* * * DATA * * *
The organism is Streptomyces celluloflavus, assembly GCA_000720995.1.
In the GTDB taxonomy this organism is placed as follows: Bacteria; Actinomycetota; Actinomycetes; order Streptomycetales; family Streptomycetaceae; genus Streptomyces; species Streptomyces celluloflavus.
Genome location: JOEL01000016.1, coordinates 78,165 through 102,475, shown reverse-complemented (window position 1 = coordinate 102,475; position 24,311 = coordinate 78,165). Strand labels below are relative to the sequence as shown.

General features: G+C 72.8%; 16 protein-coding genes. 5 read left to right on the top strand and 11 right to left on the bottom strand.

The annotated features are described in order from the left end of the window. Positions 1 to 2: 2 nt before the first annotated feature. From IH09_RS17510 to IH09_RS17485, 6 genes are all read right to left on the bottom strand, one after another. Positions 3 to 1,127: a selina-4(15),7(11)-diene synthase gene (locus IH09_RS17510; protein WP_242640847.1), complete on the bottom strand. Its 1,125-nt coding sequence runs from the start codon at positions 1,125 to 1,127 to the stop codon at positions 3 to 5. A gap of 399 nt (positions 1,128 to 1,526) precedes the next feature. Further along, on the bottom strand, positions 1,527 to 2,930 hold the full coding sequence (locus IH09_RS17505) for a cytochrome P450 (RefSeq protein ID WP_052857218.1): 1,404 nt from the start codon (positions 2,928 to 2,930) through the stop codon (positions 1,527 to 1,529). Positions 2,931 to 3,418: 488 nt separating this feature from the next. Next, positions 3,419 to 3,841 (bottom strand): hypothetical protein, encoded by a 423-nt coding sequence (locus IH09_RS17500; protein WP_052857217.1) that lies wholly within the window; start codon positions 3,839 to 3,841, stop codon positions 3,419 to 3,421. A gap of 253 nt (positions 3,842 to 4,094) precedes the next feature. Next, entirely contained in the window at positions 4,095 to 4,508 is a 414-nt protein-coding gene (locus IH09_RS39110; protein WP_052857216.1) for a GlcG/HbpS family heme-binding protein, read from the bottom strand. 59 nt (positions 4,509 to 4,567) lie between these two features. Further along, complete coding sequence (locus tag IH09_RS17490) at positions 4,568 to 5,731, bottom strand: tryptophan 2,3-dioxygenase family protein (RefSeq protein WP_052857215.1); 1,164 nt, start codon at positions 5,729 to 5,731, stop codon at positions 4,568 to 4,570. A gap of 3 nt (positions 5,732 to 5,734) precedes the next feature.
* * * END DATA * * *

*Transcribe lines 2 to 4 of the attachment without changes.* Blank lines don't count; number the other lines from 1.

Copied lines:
In the GTDB taxonomy this organism is placed as follows: Bacteria; Actinomycetota; Actinomycetes; order Streptomycetales; family Streptomycetaceae; genus Streptomyces; species Streptomyces celluloflavus.
Genome location: JOEL01000016.1, coordinates 78,165 through 102,475, shown reverse-complemented (window position 1 = coordinate 102,475; position 24,311 = coordinate 78,165). Strand labels below are relative to the sequence as shown.

General features: G+C 72.8%; 16 protein-coding genes. 5 read left to right on the top strand and 11 right to left on the bottom strand.